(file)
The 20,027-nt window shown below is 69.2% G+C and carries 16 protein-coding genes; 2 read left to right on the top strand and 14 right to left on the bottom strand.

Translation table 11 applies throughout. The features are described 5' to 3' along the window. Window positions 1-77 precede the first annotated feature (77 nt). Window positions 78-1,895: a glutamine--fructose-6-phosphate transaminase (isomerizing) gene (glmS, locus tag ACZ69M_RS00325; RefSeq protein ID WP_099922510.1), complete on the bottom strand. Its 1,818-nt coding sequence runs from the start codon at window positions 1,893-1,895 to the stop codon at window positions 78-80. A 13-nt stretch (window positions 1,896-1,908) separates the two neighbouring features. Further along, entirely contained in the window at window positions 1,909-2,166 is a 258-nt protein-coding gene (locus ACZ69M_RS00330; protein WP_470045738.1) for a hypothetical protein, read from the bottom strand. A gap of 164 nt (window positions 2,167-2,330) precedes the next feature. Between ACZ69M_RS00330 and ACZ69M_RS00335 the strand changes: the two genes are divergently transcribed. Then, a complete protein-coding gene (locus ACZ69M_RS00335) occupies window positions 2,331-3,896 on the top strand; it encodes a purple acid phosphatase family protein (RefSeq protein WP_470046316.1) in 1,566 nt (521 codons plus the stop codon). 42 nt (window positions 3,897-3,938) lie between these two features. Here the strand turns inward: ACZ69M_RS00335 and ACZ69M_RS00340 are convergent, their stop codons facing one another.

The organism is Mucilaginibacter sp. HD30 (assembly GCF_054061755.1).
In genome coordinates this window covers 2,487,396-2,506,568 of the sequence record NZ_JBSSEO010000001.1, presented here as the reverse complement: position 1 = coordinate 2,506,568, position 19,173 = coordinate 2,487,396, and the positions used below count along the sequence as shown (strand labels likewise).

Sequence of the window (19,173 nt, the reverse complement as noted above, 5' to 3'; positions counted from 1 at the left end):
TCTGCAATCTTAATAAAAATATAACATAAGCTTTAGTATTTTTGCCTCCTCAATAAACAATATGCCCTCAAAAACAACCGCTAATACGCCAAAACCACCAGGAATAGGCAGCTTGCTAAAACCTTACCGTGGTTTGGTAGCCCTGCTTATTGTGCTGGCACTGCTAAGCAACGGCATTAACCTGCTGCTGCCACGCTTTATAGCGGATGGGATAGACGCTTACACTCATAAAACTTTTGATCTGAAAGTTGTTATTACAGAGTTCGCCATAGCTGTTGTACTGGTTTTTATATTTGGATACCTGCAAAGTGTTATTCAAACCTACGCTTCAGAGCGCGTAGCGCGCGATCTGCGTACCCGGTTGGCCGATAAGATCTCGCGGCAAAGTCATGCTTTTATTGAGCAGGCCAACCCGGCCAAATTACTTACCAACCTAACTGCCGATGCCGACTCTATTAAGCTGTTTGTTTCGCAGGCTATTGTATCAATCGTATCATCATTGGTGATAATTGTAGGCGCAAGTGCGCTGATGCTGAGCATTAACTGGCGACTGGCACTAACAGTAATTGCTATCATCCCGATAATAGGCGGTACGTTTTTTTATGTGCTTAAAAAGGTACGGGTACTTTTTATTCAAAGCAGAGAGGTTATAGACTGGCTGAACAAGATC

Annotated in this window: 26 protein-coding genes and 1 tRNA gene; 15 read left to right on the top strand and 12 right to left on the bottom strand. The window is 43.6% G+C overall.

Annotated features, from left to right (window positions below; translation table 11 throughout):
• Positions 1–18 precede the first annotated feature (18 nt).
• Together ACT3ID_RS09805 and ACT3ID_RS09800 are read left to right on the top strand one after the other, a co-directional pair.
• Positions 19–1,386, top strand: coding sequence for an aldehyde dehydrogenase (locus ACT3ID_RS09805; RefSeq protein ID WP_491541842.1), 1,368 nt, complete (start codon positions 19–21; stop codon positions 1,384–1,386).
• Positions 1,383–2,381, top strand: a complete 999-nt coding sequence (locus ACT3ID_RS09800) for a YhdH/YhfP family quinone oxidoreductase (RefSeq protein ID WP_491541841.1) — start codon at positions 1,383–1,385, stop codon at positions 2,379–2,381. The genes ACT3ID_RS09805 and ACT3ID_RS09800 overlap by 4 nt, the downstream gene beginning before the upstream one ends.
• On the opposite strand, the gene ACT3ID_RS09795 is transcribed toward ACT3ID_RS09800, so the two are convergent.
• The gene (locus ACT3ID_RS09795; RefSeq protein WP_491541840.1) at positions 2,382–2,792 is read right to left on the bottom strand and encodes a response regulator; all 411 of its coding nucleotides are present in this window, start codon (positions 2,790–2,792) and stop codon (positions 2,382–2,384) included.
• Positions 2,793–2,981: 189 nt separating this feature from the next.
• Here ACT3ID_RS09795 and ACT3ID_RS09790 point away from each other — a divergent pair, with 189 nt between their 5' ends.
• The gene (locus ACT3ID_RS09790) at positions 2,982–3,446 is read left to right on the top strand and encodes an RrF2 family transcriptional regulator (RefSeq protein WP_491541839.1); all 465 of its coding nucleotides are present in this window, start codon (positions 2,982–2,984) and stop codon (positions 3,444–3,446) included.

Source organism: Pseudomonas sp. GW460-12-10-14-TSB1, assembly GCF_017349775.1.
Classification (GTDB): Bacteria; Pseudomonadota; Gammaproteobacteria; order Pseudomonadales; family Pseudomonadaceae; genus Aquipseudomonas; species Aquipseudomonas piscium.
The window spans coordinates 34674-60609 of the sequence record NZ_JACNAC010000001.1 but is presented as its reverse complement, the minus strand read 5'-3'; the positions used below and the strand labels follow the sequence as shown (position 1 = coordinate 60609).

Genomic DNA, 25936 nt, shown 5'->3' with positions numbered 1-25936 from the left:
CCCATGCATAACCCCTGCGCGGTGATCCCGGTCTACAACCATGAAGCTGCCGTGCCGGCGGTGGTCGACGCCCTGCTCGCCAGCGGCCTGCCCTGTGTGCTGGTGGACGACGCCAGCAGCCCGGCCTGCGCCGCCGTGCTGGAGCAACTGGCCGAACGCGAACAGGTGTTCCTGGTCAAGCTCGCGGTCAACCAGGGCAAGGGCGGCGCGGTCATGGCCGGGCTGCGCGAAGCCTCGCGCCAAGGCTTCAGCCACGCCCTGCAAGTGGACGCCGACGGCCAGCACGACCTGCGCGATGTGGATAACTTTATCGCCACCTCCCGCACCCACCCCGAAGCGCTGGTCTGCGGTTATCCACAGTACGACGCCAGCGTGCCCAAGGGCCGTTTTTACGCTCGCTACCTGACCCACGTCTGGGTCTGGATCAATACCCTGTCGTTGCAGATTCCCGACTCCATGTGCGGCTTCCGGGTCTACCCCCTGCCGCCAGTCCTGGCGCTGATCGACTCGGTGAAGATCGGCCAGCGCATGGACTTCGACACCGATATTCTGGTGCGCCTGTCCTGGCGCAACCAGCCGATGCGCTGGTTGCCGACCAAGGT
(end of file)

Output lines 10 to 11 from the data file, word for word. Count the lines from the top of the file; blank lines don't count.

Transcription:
• Together ACT3ID_RS09805 and ACT3ID_RS09800 are read left to right on the top strand one after the other, a co-directional pair.
• Positions 19–1,386, top strand: coding sequence for an aldehyde dehydrogenase (locus ACT3ID_RS09805; RefSeq protein ID WP_491541842.1), 1,368 nt, complete (start codon positions 19–21; stop codon positions 1,384–1,386).